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According to the last Corruption Perceptions Index released by Transparency International, in the last seven years, only 20 countries significantly improved their scores.
According to this year’s Corruption Perceptions Index (CPI), democracy leads to less corruption, so that, the continued failure of most countries to significantly control corruption is contributing to a crisis in democracy around the world.
The CPI, made by the organisation Transparency International, ranks 180 countries and territories by their perceived levels of public sector corruption according to experts and businesspeople.
It uses a scale of zero to 100, where zero is highly corrupt and 100 is very clean.
“CORRUPTION FLOURISH IF DEMOCRACY IS WEAK”
The research “makes a clear link between having a healthy democracy and successfully fighting public sector corruption”, said Delia Ferreira Rubio, chair of Transparency International.
“Corruption is much more likely to flourish where democratic foundations are weak and, as we have seen in many countries, where undemocratic and populist politicians can use it to their advantage”, she added.
ONLY 20 COUNTRIES IMPROVE IN 7 YEARS
Data show that more than two-thirds of countries score below 50 on this year’s CPI, with an average score of just 43.
Additionally, just 16 countries significantly decreased their scores, including Australia, Chile, Malta, Hungary and Turkey.
Meanwhile, in the last seven years, only 20 countries significantly improved their CPI scores: Estonia, Senegal, Guyana and Côte D’Ivoire.
Argentina (85), which has gained eight points since 2015, reaching 40; Estonia, number 18 on the list with a score of 73, or Rwanda, which maintains its progression with 56 points, are good examples of these improvements.
USA AND BRAZIL DROP
On the contrary, the two largest economies in the Americas region: USA and Brazil, has dropped four and two points since last year, to earn its lowest score on the CPI in seven years.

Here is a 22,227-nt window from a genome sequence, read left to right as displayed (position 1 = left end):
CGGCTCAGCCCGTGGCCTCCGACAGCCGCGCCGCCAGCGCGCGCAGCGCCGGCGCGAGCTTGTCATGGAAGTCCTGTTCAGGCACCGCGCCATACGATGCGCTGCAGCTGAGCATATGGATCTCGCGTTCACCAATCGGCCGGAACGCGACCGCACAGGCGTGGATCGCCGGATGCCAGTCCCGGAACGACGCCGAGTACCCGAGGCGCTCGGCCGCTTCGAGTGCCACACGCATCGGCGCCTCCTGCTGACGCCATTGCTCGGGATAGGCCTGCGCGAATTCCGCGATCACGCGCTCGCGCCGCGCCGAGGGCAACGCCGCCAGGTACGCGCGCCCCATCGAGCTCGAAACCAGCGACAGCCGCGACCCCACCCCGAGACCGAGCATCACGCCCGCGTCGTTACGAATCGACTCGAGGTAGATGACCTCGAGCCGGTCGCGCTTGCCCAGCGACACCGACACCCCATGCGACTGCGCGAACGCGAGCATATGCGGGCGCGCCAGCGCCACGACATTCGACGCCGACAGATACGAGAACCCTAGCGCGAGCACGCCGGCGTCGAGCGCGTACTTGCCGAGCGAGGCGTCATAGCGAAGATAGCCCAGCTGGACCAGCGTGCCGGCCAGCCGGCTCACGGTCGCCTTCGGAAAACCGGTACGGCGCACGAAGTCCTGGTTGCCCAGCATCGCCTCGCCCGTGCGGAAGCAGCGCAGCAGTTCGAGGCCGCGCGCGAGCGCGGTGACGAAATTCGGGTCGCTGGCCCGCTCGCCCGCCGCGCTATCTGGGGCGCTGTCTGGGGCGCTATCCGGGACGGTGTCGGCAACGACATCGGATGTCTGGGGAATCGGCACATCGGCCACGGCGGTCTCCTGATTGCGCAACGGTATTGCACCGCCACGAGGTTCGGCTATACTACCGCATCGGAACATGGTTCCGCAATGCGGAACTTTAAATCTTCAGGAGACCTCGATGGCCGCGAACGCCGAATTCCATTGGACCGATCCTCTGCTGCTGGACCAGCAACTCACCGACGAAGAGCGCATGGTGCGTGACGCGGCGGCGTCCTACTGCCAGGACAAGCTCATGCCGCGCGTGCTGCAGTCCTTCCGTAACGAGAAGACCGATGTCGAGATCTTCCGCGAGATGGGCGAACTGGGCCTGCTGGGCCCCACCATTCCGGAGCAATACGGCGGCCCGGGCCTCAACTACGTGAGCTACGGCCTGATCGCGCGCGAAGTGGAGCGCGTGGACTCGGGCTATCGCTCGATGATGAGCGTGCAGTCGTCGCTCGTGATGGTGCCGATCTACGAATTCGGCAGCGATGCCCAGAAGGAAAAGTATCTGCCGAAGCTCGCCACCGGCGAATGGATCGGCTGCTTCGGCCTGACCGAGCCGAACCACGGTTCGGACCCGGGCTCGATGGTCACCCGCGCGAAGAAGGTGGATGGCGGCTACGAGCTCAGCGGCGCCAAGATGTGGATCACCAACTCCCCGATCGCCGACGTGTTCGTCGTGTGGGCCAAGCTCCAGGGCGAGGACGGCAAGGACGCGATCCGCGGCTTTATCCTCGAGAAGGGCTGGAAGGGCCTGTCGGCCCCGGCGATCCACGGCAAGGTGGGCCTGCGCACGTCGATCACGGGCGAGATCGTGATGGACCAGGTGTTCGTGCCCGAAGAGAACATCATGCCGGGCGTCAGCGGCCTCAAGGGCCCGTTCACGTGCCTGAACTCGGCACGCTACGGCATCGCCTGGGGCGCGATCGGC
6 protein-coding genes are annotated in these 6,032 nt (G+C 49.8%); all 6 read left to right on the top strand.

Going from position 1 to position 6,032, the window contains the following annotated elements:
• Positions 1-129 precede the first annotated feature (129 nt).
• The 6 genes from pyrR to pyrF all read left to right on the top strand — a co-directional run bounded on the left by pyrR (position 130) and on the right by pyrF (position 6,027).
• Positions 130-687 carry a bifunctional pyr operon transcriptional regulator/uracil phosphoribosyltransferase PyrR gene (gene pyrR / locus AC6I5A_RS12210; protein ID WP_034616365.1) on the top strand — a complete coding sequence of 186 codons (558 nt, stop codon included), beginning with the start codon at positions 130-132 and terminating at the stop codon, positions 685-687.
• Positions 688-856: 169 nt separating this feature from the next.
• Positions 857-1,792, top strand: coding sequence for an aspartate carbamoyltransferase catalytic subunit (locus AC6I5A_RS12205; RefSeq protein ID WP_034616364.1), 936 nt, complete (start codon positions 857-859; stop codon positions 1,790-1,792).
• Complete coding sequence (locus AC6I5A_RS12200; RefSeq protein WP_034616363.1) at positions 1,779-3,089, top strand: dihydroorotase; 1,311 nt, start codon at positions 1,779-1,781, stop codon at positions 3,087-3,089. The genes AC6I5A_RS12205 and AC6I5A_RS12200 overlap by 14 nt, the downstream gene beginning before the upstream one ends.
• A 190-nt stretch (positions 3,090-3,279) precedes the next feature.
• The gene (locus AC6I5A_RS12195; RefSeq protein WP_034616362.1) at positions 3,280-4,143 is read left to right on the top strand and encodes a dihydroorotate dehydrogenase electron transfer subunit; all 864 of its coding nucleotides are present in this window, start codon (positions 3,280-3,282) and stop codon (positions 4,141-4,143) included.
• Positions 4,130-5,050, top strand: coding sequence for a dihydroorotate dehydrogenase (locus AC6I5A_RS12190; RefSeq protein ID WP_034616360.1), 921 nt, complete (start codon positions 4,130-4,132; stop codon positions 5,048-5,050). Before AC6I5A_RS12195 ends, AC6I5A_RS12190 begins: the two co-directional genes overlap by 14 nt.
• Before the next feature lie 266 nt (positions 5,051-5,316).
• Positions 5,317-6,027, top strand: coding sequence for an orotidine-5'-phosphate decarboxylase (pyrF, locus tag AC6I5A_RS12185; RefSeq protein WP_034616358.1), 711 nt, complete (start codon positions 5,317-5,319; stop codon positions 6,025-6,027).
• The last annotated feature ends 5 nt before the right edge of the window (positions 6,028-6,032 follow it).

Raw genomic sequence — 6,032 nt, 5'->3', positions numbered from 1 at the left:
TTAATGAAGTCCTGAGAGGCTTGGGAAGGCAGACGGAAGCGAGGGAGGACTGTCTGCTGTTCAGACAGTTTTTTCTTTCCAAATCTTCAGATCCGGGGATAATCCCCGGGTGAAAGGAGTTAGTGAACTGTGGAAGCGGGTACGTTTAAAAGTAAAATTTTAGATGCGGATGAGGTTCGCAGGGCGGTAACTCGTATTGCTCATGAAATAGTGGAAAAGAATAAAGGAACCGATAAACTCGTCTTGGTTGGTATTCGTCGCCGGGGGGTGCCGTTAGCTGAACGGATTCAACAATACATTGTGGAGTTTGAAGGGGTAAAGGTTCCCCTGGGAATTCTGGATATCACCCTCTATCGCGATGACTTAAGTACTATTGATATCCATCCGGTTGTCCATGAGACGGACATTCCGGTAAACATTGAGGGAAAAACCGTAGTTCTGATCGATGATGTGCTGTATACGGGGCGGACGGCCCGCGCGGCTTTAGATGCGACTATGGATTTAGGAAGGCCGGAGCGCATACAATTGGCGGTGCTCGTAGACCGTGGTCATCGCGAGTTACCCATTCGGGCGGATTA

With a score of 71, the US is “currently witnessing threats to its system of checks and balances, as well as an erosion of ethical norms at the highest levels of power”,the research explains.
Brazil has a score of 35, while President Bolsonaro has promised to end corruption. “The president made it clear that he will rule with a strong hand, favouring highly populist language that threatens many of the democratic milestones achieved by the country”, the CPI says.
DENMARK AT THE TOP, SOMALIA AT THE BOTTOM
The top countries are Denmark and New Zealand, with scores of 88 and 87, respectively, closely followed by Finland, Singapore, Sweden and Switzerland, which each score 85.
The bottom countries are Somalia, Syria and South Sudan with scores of 10, 13 and 13. North Korea and Yemen follow them, scoring 14 each.
EUROPE, THE REGION WITH LESS CORRUPTION
Fourteen of the top 20 countries on this year's Corruption Perceptions Index are from Western Europe and the European Union.
“With an average regional score of 66 out of 100, Western Europe and the EU are doing far better than other parts of the globe. However, the patchwork of partially overlapping national and EU-level integrity systems presents its own problems and still has a long way to go to tackle corruption effectively”, CPI warns.
Even Denmark, which tops the list, has recently been rocked by the money-laundering scandal surrounding Danske Bank, its biggest lender, among other corruption cases.
At the bottom of the whole European region, Russia scores 28. It is followed by Ukraine (32), which dropped two points since 2017, and Moldova (33).
Among the biggest drops in the region, Hungary and Turkey decreased by eight and nine points respectively over the last six years.
“These ratings reflect the deterioration of rule of law and democratic institutions, as well as a rapidly shrinking space for civil society and independent media, in those countries”, the research states.
Although “events in the past year suggest gains may be fragile”, the Czech Republic, with a score of 59, has increased two points since 2017 and eight points since 2014.
CPI researchers believe that “the EU’s commitment to promoting human rights and good governance around the world may strengthen interregional anti-corruption efforts”.